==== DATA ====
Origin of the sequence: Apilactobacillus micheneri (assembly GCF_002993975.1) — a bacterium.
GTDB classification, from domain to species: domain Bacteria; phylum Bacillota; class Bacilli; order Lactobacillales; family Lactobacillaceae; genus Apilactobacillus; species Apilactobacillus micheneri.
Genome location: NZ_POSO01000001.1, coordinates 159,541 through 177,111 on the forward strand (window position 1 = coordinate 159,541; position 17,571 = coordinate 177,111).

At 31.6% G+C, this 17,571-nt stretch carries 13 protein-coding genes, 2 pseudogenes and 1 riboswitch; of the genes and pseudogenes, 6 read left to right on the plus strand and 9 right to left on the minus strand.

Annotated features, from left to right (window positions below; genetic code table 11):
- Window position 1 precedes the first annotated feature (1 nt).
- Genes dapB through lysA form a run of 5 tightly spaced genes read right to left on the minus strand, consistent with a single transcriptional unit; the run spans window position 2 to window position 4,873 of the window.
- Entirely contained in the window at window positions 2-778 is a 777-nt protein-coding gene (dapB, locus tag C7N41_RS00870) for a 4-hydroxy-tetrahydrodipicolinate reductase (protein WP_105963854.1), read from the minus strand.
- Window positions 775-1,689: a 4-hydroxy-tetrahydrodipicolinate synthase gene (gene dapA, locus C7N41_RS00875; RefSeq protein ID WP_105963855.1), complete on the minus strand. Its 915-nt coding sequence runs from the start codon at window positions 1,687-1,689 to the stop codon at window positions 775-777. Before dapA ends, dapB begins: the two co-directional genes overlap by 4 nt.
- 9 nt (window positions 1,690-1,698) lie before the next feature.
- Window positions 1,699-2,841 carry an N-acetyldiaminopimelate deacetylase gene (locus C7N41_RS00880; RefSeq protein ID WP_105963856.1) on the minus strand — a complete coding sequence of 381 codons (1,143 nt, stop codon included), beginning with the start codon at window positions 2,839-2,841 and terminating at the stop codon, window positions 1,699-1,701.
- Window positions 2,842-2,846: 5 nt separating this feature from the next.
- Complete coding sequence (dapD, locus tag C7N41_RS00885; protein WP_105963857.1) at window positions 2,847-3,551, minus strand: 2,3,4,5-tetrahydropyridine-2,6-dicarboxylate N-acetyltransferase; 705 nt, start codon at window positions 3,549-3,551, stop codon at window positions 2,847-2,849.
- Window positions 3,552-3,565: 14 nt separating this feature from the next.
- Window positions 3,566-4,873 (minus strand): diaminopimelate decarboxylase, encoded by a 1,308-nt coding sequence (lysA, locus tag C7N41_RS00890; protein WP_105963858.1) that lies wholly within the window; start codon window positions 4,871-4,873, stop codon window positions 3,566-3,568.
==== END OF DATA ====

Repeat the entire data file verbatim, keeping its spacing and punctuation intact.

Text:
Origin of the sequence: Apilactobacillus micheneri (assembly GCF_002993975.1) — a bacterium.
GTDB classification, from domain to species: domain Bacteria; phylum Bacillota; class Bacilli; order Lactobacillales; family Lactobacillaceae; genus Apilactobacillus; species Apilactobacillus micheneri.
Genome location: NZ_POSO01000001.1, coordinates 159,541 through 177,111 on the forward strand (window position 1 = coordinate 159,541; position 17,571 = coordinate 177,111).

At 31.6% G+C, this 17,571-nt stretch carries 13 protein-coding genes, 2 pseudogenes and 1 riboswitch; of the genes and pseudogenes, 6 read left to right on the plus strand and 9 right to left on the minus strand.

Annotated features, from left to right (window positions below; genetic code table 11):
- Window position 1 precedes the first annotated feature (1 nt).
- Genes dapB through lysA form a run of 5 tightly spaced genes read right to left on the minus strand, consistent with a single transcriptional unit; the run spans window position 2 to window position 4,873 of the window.
- Entirely contained in the window at window positions 2-778 is a 777-nt protein-coding gene (dapB, locus tag C7N41_RS00870) for a 4-hydroxy-tetrahydrodipicolinate reductase (protein WP_105963854.1), read from the minus strand.
- Window positions 775-1,689: a 4-hydroxy-tetrahydrodipicolinate synthase gene (gene dapA, locus C7N41_RS00875; RefSeq protein ID WP_105963855.1), complete on the minus strand. Its 915-nt coding sequence runs from the start codon at window positions 1,687-1,689 to the stop codon at window positions 775-777. Before dapA ends, dapB begins: the two co-directional genes overlap by 4 nt.
- 9 nt (window positions 1,690-1,698) lie before the next feature.
- Window positions 1,699-2,841 carry an N-acetyldiaminopimelate deacetylase gene (locus C7N41_RS00880; RefSeq protein ID WP_105963856.1) on the minus strand — a complete coding sequence of 381 codons (1,143 nt, stop codon included), beginning with the start codon at window positions 2,839-2,841 and terminating at the stop codon, window positions 1,699-1,701.
- Window positions 2,842-2,846: 5 nt separating this feature from the next.
- Complete coding sequence (dapD, locus tag C7N41_RS00885; protein WP_105963857.1) at window positions 2,847-3,551, minus strand: 2,3,4,5-tetrahydropyridine-2,6-dicarboxylate N-acetyltransferase; 705 nt, start codon at window positions 3,549-3,551, stop codon at window positions 2,847-2,849.
- Window positions 3,552-3,565: 14 nt separating this feature from the next.
- Window positions 3,566-4,873 (minus strand): diaminopimelate decarboxylase, encoded by a 1,308-nt coding sequence (lysA, locus tag C7N41_RS00890; protein WP_105963858.1) that lies wholly within the window; start codon window positions 4,871-4,873, stop codon window positions 3,566-3,568.